I did not come from a family of cooks. When I was a kid, Friday night meant pizza. This would probably thrill most kids, but I never liked the greasy take-out pizza with flavorless cheese and a thin spread of canned tomato sauce. As a grown-up, pizza heralded some sad un-apology by the company for working through lunch or dinner. So, I hope you’ll understand why I’ve strayed so far from the traditional pizza.
I owe my new-found love for pizza to my good friend Kendra. She loves pizza, and when she left Somerville for the slightly less frigid DC area, we held a party in her honor, and she insisted that we make pizza. We laughed, we drank, everyone had an opinion about what combination of toppings would be best, and everyone agreed at the end of the evening that this was the best pizza we had ever eaten. So, thank you Kendra for changing my opinion on pizza, and for the dough recipe I now use all the time!
If you’re going to make your own dough, and I really believe that you should, start it the night before as it needs to rise twice. I find it easiest to assemble and let rise overnight in the fridge (it will keep for 3 or 4 days), then rise again the day you’re going to be baking the pizza.
Basic Pizza Dough
makes 2 medium crusts
2 1/4 tsp or 1 packet instant yeast
3 cups flour, more for dusting
1 cup water, warmed to 100-110F
1 tbsp sugar
1 tsp salt
2 tbsp olive oil
Proof your yeast: Warm water to 110-100f. Add sugar and yeast, stir to combine. Let sit for 5 minutes. Your yeast mixture should bubble.
In a large bowl, combine flour and salt. Pour yeast mix into flour, and stir until fully combined. If you have a stand mixer with a dough hook, turn it onto a low setting (like 2) and let it knead until dough is elastic and gathers onto the hook. If you’re hand kneading, press and fold in quarters, turning 90 degrees each knead, until dough is elastic and does not stick to the lightly floured surface. Use olive oil to lightly grease the bowl, and turn the dough within the bowl to coat the surface.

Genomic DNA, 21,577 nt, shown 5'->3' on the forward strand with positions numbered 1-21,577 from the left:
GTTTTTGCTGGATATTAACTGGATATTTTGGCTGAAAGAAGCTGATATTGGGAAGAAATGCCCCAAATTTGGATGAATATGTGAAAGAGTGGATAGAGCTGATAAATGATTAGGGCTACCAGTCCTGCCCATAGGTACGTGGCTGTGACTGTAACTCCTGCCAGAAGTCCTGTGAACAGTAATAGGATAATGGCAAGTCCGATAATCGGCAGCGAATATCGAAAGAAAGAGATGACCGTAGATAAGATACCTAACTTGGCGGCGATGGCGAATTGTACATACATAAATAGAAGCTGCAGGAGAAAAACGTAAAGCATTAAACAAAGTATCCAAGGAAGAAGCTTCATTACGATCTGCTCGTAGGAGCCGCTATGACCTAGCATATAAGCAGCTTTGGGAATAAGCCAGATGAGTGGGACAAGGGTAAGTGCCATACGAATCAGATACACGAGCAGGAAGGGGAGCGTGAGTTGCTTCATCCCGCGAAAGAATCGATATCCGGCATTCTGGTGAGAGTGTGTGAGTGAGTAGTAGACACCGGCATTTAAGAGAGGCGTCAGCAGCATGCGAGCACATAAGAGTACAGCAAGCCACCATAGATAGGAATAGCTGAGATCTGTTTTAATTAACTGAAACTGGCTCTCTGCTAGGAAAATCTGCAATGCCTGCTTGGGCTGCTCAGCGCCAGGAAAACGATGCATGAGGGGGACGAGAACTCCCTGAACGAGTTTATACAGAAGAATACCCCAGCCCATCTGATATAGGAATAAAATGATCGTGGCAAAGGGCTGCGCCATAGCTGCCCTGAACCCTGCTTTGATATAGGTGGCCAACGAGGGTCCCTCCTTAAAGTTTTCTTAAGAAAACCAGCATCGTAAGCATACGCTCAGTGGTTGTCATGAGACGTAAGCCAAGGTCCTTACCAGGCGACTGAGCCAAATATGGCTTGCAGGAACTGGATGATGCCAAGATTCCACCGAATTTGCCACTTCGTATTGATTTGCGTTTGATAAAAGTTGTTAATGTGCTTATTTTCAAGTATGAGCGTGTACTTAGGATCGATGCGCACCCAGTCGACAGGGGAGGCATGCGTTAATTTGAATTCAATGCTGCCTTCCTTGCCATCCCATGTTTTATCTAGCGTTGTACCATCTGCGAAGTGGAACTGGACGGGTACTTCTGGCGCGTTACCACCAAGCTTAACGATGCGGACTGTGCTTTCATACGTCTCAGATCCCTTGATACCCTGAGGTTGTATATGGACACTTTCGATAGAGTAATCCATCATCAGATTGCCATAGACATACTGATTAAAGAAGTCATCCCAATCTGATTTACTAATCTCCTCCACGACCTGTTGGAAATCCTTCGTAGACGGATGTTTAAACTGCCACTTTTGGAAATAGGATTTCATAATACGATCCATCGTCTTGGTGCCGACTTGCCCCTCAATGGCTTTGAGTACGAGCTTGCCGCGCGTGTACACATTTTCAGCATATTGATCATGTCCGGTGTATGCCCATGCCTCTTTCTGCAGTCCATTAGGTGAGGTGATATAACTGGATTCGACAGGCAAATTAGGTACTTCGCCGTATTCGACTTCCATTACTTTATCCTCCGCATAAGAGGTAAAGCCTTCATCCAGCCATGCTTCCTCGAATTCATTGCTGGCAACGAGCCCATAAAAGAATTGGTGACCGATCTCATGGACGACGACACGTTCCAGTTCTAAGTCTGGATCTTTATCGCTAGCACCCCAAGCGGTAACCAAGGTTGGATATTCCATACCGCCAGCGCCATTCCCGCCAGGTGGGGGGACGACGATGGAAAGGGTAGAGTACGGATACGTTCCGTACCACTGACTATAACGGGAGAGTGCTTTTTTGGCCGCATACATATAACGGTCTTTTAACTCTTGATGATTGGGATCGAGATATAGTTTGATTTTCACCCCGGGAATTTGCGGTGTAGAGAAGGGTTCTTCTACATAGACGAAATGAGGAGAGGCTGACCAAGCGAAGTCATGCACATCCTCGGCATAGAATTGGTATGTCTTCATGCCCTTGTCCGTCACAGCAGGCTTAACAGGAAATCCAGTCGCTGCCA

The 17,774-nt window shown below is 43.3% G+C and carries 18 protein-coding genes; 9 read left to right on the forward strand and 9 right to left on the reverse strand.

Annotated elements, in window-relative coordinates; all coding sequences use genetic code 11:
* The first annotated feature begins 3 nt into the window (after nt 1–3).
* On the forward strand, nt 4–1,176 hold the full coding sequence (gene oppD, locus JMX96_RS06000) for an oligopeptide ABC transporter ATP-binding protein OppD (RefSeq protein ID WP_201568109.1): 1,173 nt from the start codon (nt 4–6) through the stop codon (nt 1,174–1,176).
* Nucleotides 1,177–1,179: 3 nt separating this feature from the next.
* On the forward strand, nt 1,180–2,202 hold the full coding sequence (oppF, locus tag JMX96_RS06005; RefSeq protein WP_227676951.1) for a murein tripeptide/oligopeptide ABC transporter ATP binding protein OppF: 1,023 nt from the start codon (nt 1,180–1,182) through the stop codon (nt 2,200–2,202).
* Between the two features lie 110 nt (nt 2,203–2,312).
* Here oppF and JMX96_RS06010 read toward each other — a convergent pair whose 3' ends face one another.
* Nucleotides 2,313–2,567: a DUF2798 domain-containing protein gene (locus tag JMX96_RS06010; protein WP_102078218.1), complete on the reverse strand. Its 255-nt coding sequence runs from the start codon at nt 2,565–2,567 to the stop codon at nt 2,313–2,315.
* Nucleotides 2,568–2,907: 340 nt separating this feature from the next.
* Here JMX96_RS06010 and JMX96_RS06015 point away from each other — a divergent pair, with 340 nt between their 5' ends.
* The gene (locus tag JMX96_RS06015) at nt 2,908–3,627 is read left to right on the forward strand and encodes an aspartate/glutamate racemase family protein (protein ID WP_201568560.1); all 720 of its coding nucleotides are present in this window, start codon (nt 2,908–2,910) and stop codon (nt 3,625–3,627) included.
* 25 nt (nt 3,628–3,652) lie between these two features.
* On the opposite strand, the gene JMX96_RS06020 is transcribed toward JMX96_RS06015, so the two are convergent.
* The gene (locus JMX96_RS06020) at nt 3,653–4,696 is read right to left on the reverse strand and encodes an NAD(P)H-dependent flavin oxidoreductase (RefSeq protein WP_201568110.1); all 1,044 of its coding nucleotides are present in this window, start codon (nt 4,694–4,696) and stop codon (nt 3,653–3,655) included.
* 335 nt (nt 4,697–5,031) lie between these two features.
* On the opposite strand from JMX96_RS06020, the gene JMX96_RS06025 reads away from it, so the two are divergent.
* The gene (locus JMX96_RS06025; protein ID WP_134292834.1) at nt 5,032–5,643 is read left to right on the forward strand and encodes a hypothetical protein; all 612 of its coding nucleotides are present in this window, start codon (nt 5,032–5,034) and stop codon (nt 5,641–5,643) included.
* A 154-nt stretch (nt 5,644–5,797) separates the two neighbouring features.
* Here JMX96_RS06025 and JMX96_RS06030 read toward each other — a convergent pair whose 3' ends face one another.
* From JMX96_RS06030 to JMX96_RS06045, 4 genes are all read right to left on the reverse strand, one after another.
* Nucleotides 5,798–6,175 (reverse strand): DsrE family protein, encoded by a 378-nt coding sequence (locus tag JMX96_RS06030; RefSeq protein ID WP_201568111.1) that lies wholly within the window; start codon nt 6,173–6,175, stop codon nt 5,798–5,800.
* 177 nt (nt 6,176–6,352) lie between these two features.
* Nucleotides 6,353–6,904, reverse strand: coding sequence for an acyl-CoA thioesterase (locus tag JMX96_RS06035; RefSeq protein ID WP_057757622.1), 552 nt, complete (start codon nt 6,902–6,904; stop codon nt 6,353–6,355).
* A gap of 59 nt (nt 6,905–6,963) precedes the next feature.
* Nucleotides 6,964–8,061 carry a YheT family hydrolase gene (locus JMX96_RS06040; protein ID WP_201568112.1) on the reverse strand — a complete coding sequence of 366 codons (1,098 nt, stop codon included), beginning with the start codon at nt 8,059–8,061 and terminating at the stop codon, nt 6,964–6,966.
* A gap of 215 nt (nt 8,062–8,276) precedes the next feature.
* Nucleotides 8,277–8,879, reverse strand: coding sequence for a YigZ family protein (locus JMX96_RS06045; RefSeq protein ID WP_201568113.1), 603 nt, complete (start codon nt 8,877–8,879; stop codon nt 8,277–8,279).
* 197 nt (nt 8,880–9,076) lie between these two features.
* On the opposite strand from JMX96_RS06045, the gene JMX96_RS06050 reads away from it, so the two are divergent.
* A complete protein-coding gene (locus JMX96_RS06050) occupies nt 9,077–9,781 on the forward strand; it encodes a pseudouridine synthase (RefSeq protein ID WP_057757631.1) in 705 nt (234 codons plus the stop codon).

Let rise – cover and sit in a draft free place for at least 4 hours (like an oven or microwave), or if you’re letting rise overnight, cover with plastic or a tea towel and place in your refrigerator.
Second rise: Punch dough down (always fun). Form into two even sized balls. You can eye this, or use a kitchen scale. Set in a warm, draft free place for 1 hour. If you need to speed this up, heat your oven to 200F, then turn off. Place the bowls in the oven and let the dough rise until doubled, about 30 minutes. You want the yeast to warm, but you don’t want the dough to cook.
Preheat your oven to 375F. Roll out each dough ball into a rectangle or circle. Move your dough onto a baking sheet or baking stone, which should be dusted lightly with cornmeal. Now add your prepared toppings!
This first topping idea I took from veggie lasagnas I have made in the past. If squash and nuts worked so well with lasagna noodles, why not on pizza?
Pumpkin Walnut Pizza
1 cup pureed pumpkin
1/2 lb mozzarella, shredded
1/4 cup walnuts, chopped
Spread pumpkin puree across the top of dough. Top with walnuts, then cheese. Bake at 375F for 15-20 minutes.
This next pizza is almost a galette, but I don’t think you’ll hear too many complaints once you explain there’s bacon in there too.
Potato Bacon Rosemary Pizza
2 large yukon potatoes, sliced thin
1/2 lb ricotta
6 slices bacon, crumbled
1 tbsp freshly diced rosemary
black pepper to taste
In a fry pan, cook 6 slices bacon over medium heat. Don’t let brown, as you’re going to bake these again. Set on paper towel to drain. Crumble when cool to the touch.
Slice potatoes thinly with a mandolin. In a medium saucepan, bring water to a boil. When water comes to a boil, blanch potatoes for 2 minutes. Drain immediately and set aside.
Layer potato slices onto rolled out pizza dough. Top with pepper, crumbled bacon, rosemary and ricotta.
Bake at 375F for 15-20 minutes.